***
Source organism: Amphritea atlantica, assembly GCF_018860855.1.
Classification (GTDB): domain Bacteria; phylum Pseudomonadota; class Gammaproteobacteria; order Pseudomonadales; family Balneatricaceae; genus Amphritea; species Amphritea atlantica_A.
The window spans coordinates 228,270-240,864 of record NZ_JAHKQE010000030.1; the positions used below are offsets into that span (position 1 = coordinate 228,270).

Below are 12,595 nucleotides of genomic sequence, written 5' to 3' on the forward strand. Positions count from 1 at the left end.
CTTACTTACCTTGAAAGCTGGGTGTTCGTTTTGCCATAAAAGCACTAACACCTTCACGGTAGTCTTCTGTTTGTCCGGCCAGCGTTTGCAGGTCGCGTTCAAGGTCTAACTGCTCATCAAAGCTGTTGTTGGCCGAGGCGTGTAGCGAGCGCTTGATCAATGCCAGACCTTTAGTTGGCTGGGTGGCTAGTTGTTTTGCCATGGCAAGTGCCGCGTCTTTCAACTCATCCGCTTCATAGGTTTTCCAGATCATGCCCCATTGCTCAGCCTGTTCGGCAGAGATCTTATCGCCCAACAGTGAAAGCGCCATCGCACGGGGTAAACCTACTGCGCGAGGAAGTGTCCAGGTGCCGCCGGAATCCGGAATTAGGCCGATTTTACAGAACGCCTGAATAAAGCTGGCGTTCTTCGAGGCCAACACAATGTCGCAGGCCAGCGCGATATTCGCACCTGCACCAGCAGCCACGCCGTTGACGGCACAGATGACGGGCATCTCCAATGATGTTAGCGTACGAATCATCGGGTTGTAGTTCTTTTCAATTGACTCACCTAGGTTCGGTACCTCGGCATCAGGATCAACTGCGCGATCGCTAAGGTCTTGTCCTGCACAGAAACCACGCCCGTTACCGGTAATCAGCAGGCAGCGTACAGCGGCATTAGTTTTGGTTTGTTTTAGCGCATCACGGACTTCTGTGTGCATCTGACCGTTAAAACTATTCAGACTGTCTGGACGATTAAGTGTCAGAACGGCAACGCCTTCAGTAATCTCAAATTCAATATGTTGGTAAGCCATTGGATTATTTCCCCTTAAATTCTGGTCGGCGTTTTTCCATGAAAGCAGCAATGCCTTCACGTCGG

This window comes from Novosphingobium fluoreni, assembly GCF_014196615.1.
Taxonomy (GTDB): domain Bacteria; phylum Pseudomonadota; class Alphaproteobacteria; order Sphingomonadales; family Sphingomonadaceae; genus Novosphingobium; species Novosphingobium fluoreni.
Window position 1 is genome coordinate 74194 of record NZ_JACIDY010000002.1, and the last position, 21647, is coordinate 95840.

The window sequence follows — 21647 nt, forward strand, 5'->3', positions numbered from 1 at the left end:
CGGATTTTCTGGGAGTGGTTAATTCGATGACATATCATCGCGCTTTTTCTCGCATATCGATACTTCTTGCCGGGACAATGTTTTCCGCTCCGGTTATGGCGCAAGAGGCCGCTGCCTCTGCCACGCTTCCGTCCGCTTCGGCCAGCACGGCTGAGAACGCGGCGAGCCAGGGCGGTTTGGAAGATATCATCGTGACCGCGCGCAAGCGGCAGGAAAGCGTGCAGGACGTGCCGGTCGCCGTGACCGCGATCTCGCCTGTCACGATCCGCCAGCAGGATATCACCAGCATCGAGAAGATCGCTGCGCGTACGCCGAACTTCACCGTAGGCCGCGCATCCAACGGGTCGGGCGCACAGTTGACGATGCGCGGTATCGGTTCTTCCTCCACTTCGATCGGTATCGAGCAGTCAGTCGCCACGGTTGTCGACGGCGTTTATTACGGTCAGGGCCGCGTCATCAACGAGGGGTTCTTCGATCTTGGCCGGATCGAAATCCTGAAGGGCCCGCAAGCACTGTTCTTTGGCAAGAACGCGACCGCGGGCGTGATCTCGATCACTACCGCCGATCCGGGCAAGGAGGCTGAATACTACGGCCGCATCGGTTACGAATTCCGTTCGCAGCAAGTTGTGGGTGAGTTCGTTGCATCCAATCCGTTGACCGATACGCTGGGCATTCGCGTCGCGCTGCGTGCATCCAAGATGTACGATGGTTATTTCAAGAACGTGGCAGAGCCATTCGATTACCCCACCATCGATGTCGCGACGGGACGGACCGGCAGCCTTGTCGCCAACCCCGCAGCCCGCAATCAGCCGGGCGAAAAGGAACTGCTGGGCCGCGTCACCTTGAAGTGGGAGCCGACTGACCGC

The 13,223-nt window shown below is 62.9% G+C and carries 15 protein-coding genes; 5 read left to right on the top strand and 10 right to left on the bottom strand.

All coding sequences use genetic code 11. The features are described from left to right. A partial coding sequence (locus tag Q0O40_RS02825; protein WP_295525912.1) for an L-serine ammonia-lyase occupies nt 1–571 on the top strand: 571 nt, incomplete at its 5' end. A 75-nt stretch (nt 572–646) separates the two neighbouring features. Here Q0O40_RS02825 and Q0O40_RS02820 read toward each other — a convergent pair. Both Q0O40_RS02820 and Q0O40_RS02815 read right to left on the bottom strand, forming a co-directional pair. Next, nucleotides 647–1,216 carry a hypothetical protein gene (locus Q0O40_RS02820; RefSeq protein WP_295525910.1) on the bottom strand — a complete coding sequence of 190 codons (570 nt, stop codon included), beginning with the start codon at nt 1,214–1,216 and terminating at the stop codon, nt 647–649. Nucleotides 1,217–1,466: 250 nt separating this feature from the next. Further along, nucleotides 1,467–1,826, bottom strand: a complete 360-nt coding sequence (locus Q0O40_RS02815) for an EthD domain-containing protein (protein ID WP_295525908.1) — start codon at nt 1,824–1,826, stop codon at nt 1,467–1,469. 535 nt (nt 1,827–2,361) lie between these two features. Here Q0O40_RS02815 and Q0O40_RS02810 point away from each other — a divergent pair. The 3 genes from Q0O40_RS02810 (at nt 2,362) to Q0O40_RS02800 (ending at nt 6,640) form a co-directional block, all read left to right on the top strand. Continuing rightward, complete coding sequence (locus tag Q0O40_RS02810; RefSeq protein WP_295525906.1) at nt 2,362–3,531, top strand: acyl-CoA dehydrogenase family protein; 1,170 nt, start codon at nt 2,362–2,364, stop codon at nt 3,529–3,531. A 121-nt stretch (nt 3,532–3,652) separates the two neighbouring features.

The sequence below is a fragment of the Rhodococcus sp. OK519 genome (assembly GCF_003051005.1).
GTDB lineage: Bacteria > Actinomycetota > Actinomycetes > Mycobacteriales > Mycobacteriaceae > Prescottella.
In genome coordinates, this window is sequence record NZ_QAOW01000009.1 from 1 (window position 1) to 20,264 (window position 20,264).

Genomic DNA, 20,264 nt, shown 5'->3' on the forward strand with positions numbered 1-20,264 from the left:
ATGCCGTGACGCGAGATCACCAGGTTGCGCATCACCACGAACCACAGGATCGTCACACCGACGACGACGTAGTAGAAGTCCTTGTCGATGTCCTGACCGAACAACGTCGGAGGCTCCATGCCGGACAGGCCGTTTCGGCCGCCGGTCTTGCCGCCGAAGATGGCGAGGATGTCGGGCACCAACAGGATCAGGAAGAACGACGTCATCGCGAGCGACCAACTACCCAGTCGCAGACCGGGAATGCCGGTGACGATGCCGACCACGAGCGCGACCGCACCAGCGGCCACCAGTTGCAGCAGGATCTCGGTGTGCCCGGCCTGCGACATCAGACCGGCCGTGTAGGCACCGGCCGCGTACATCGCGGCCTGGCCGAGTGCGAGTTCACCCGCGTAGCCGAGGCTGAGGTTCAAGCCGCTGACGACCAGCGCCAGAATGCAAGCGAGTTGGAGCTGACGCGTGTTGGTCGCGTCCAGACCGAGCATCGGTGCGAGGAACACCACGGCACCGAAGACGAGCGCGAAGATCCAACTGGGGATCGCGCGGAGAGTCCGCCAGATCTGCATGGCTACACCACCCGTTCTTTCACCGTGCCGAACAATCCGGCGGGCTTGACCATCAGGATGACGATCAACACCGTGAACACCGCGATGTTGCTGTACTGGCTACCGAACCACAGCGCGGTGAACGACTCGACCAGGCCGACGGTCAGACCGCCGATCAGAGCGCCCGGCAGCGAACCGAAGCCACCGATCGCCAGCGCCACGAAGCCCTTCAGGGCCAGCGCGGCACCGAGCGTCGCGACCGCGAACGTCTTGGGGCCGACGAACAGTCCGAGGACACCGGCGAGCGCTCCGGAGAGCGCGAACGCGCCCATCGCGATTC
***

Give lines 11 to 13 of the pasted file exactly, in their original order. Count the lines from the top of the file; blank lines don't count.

The 13,223-nt window shown below is 62.9% G+C and carries 15 protein-coding genes; 5 read left to right on the top strand and 10 right to left on the bottom strand.

All coding sequences use genetic code 11. The features are described from left to right. A partial coding sequence (locus tag Q0O40_RS02825; protein WP_295525912.1) for an L-serine ammonia-lyase occupies nt 1–571 on the top strand: 571 nt, incomplete at its 5' end. A 75-nt stretch (nt 572–646) separates the two neighbouring features. Here Q0O40_RS02825 and Q0O40_RS02820 read toward each other — a convergent pair. Both Q0O40_RS02820 and Q0O40_RS02815 read right to left on the bottom strand, forming a co-directional pair. Next, nucleotides 647–1,216 carry a hypothetical protein gene (locus Q0O40_RS02820; RefSeq protein WP_295525910.1) on the bottom strand — a complete coding sequence of 190 codons (570 nt, stop codon included), beginning with the start codon at nt 1,214–1,216 and terminating at the stop codon, nt 647–649. Nucleotides 1,217–1,466: 250 nt separating this feature from the next. Further along, nucleotides 1,467–1,826, bottom strand: a complete 360-nt coding sequence (locus Q0O40_RS02815) for an EthD domain-containing protein (protein ID WP_295525908.1) — start codon at nt 1,824–1,826, stop codon at nt 1,467–1,469. 535 nt (nt 1,827–2,361) lie between these two features. Here Q0O40_RS02815 and Q0O40_RS02810 point away from each other — a divergent pair. The 3 genes from Q0O40_RS02810 (at nt 2,362) to Q0O40_RS02800 (ending at nt 6,640) form a co-directional block, all read left to right on the top strand. Continuing rightward, complete coding sequence (locus tag Q0O40_RS02810; RefSeq protein WP_295525906.1) at nt 2,362–3,531, top strand: acyl-CoA dehydrogenase family protein; 1,170 nt, start codon at nt 2,362–2,364, stop codon at nt 3,529–3,531. A 121-nt stretch (nt 3,532–3,652) separates the two neighbouring features.

The sequence below is a fragment of the Rhodococcus sp. OK519 genome (assembly GCF_003051005.1).